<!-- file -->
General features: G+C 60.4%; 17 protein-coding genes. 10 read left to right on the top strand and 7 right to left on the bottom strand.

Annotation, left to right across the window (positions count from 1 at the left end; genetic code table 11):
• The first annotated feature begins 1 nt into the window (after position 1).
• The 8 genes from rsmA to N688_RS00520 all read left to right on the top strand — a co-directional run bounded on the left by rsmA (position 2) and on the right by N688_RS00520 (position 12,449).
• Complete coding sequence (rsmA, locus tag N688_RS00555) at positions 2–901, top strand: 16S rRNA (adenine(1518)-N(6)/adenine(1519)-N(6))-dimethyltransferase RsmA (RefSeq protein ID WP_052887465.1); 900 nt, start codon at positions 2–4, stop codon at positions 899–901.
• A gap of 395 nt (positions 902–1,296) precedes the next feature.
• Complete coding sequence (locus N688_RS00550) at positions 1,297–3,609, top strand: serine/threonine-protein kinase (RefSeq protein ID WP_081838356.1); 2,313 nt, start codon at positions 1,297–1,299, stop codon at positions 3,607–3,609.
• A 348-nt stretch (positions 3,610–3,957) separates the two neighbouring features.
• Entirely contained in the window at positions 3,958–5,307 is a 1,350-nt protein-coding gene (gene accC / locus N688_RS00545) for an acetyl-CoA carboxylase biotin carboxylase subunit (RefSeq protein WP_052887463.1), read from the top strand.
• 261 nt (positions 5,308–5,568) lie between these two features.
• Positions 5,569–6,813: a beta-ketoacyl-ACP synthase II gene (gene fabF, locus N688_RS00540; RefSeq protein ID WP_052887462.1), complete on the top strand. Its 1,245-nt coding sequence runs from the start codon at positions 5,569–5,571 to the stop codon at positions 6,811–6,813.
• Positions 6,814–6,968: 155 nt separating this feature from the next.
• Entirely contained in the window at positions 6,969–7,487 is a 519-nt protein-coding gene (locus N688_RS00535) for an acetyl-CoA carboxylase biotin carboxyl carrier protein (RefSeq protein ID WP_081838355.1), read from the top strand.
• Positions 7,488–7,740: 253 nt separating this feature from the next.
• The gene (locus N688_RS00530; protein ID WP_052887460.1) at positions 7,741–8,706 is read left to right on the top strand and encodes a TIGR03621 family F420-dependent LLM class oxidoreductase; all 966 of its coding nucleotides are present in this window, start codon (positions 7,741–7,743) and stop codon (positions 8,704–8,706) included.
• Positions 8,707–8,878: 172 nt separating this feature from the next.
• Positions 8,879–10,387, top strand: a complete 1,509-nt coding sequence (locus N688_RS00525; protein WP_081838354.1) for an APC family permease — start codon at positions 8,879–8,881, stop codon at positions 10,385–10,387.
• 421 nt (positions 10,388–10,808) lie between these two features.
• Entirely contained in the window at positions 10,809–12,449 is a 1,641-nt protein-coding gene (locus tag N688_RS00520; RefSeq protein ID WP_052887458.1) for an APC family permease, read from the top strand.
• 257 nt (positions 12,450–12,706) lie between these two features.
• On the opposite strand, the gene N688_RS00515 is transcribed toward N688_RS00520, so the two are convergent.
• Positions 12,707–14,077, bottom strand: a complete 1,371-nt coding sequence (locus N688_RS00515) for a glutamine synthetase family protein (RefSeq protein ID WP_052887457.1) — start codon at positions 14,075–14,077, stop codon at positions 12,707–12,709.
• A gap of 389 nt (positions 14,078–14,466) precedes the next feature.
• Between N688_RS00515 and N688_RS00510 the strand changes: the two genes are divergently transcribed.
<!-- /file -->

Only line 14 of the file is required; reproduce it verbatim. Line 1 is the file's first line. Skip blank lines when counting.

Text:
• Positions 7,488–7,740: 253 nt separating this feature from the next.